You are currently browsing the category archive for the ‘do we have a future’ category.

One of the Fukushima reactors destroyed by earthquake and tsunami

OK, if anyone out there isn’t still scared spit less about the ongoing nuclear disaster at Fukushima, they are sticking their heads in the sand. I shouldn’t be amazed at the lack of coverage of this ongoing poisoning of our environment (ie – our food, water, oceans, fish, etc), but it does depress me.

The fact that so many can just ignore this – after all, if our “responsible” media doesn’t cover it, it isn’t happening, right? Nothing to see here folks, move along. In fact, lets build more nuclear power stations, its clean energy, right?

Wrong.  Look it up, if you don’t already know – we still don’t know what to do with the radioactive waste products that have to be stored for thousands of years. In fact, there is an organization in Europe that has been studying how to store the radioactive waste, since the environment (ie – all life forms) will have to be protected from it for at least 25,000 years.

Natural News has an article on Fukushima, and it reports on a U.S. Senator’s visit there.

Do you know how long a written language exists in a decipherable form? Nowhere near the time it takes for nuclear material to become harmless. People are curious. If we store the waste in sealed vaults (which we have not done yet – just look at where American and Japanese nuclear power stations store their waste – above ground, in pools, some with covers, some exposed) we would need to put some sort of sign on the vaults to warn future generations to not open the vaults. How would they read them, since our current languages would have changed to the point of indecipherability in 10,000 years.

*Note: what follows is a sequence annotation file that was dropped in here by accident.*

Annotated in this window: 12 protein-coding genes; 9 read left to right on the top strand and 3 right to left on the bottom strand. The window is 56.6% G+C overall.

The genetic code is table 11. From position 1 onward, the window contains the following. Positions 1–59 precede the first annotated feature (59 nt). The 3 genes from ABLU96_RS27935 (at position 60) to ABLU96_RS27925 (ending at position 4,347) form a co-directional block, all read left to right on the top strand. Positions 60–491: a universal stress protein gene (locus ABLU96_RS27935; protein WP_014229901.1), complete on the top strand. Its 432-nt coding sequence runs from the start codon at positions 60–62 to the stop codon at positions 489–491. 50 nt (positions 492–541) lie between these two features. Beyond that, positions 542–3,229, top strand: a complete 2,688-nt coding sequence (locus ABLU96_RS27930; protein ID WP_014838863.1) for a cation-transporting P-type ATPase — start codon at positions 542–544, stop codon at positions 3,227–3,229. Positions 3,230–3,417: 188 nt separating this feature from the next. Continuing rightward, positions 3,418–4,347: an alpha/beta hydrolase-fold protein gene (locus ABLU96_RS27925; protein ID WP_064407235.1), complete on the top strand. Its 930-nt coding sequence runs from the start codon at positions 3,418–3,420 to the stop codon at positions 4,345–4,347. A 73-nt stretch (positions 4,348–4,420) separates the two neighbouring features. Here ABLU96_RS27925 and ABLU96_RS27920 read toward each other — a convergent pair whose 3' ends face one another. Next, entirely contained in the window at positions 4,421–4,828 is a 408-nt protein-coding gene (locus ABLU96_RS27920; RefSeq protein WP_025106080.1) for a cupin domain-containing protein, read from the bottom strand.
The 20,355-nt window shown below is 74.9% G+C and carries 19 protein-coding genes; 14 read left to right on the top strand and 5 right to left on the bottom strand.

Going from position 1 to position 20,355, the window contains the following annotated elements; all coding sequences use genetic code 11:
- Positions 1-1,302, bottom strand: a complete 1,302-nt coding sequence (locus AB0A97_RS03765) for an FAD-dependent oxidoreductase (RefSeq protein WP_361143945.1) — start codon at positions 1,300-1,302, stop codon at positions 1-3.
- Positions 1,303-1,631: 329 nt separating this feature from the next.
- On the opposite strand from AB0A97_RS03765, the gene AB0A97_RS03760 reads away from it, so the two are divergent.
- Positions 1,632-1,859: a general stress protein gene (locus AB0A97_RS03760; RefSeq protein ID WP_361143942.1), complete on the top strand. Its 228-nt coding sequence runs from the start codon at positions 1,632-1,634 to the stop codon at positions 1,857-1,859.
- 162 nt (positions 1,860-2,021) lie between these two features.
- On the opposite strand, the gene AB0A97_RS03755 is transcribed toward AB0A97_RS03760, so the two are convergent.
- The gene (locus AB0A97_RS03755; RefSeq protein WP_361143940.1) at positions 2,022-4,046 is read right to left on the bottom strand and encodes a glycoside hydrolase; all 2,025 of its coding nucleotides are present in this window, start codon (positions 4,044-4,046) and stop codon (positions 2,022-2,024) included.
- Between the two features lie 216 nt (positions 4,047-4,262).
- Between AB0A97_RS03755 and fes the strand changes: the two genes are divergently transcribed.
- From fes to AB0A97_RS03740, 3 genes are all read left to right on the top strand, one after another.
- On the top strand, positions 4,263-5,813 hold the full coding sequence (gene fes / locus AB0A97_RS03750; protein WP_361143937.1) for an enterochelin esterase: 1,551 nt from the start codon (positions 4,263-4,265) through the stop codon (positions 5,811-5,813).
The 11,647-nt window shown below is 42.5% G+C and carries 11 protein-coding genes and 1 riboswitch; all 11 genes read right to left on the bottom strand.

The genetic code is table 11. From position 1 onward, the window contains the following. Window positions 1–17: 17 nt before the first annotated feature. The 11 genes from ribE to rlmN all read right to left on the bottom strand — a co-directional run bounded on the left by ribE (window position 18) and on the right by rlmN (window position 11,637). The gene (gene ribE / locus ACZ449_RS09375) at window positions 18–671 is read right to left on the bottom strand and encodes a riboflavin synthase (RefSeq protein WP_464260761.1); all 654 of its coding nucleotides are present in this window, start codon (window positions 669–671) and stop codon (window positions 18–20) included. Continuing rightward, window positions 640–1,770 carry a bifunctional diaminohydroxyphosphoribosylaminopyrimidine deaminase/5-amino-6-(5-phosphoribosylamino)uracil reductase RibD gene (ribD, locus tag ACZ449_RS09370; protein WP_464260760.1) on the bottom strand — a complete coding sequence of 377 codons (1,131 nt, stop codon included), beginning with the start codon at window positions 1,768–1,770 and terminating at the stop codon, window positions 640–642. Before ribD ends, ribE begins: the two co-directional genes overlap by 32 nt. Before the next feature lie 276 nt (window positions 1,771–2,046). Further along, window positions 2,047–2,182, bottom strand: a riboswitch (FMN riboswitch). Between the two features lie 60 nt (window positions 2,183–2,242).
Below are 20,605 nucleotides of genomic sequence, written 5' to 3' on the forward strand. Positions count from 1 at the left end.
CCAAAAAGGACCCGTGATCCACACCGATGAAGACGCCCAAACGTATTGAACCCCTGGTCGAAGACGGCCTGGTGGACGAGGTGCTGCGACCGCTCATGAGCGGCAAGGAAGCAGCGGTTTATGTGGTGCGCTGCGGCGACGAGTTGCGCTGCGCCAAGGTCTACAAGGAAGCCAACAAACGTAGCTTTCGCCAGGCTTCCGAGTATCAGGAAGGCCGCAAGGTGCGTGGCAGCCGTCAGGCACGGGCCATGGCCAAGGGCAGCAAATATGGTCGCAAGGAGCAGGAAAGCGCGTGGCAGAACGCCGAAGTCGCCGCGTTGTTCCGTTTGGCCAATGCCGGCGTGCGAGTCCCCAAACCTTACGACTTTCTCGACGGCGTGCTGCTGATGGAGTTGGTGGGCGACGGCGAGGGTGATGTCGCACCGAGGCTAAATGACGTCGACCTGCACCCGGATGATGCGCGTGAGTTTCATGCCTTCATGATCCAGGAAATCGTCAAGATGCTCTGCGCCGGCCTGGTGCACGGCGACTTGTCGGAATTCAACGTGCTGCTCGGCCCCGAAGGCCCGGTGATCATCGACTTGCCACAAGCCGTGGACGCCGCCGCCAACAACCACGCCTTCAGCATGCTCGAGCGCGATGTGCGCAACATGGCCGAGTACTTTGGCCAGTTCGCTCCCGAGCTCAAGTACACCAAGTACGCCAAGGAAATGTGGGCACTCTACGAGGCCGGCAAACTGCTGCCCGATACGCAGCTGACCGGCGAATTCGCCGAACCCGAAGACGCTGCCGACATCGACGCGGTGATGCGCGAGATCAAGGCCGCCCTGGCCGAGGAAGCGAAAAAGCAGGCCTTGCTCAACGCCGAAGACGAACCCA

You know the saying, “Curiosity kills the cat?”  What happened when archeologists and treasure hunters read the death warnings on Egyptian tombs?  They opened the tombs. Guess what will happen in 10,000 years when someone finds a sealed nuclear waste facility and says to himself, “Must be good stuff in there, if they protected it this well.” Only this time, opening the vaults will be deadly, not only to the one at the vault, but to the whole region.

Back to the present, read any number of articles on Fukushima, and the idiots all over the world who built nuclear reactors on major earthquake faults, above drinking water aquifers, along rivers and the ocean shore.

And after Chernobyl and now Fukushima, what are we doing? Pretty much nothing. I guess if something doesn’t kill instantly, we can assume it does us no harm, right? Look up the pictures of the deformed children in Chernobyl, that’ll give you nightmares.

Think alternative energy people, and how about just using less energy, and I’m not talking about just replacing your lightbulbs and driving less. I mean really use less energy, you know, smaller houses, buy less “stuff”, don’t fly in jetplanes all over the planet, etc. You know the drill.

Hamster report